In the early 1930s a book of photographs from the aerial combat of WWI was published in England and the US. The photos were amazing, full of details that few outside of the pilots themselves had ever seen. But even then, there were doubters. not helping matters, the pilot/photographer was anonymous, citing RAF regulations regarding unofficial war photography. Then WWII began and the world turned its attention elsewhere.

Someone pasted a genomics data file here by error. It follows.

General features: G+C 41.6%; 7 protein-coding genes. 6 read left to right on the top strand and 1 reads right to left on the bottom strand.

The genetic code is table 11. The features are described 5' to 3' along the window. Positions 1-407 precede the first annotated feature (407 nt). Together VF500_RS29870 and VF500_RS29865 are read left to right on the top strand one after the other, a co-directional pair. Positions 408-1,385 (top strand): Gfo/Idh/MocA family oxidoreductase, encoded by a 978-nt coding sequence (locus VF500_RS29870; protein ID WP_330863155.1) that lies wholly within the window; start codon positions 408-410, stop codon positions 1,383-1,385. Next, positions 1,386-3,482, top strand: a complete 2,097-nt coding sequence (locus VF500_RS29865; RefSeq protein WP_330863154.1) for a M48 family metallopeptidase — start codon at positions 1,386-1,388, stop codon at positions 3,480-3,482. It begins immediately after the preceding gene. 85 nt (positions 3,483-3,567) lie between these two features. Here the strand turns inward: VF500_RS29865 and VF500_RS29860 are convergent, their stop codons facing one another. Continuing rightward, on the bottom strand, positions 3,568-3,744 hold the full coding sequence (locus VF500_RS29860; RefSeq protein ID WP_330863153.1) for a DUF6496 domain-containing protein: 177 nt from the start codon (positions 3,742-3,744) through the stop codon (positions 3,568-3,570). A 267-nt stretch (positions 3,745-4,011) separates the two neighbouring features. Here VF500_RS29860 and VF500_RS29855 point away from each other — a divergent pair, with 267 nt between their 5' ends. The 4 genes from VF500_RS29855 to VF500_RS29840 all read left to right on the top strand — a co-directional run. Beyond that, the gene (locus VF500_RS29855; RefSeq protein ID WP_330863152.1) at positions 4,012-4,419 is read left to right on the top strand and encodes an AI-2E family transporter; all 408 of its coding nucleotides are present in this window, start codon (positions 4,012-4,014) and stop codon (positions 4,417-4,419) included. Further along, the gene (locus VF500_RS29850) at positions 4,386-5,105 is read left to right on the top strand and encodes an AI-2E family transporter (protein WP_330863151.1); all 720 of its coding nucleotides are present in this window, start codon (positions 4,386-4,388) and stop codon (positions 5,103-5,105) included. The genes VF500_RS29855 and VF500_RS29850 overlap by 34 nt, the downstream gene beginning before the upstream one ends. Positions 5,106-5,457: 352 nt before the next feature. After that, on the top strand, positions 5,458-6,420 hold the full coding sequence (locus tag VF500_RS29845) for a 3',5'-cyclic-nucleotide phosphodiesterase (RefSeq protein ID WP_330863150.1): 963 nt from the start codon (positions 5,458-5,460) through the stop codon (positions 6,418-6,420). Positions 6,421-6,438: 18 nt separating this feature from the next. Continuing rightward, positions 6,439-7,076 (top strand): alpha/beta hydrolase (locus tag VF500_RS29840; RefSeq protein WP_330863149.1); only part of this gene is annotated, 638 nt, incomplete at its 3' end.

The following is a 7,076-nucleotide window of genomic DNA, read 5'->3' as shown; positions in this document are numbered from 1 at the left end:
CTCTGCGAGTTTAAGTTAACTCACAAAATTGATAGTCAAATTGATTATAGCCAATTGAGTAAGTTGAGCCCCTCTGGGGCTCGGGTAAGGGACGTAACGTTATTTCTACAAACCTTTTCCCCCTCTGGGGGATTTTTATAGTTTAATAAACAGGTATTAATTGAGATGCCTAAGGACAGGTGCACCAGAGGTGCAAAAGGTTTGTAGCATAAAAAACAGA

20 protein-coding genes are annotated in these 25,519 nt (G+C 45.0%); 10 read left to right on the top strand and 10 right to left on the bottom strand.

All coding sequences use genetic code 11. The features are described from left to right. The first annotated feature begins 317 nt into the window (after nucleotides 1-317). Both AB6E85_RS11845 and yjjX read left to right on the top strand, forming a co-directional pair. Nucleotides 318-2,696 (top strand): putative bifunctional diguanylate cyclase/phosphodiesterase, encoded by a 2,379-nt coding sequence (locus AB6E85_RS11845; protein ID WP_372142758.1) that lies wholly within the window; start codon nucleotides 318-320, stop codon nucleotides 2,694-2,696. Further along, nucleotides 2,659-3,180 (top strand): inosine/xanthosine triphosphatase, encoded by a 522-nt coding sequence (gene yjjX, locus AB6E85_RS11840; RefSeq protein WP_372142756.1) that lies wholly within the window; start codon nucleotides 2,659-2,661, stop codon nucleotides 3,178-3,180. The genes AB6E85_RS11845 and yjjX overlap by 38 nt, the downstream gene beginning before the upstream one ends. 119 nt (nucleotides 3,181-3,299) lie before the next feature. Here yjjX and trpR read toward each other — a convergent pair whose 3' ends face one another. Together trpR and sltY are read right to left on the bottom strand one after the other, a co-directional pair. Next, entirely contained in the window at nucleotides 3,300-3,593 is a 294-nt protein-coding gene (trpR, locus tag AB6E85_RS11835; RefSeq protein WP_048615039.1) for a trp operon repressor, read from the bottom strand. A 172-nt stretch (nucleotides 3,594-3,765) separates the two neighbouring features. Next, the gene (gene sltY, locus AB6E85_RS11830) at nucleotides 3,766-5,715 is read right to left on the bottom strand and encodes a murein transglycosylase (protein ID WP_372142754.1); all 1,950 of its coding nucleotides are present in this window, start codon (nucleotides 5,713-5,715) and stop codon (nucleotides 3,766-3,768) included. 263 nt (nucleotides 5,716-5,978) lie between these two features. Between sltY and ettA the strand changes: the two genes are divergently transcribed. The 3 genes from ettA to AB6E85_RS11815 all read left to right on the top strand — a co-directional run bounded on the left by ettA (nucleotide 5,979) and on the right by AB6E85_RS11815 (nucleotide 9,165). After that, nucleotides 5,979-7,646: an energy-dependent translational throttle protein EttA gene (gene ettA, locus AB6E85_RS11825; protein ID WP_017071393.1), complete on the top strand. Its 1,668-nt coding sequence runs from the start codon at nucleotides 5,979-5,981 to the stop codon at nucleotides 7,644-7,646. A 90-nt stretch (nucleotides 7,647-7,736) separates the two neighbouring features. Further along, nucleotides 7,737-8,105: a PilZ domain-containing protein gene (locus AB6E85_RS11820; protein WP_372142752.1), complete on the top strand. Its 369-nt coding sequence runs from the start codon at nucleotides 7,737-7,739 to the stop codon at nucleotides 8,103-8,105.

It wasn’t until the early 1980s that anyone paid any attention to the photographs again. Aviation researcher Peter Grosz, who was investigating Austro-Hungarian planes of 1914-1918, randomly chanced upon them while working at the Smithsonian. He saw that the photos were good, and simply too good to be true.
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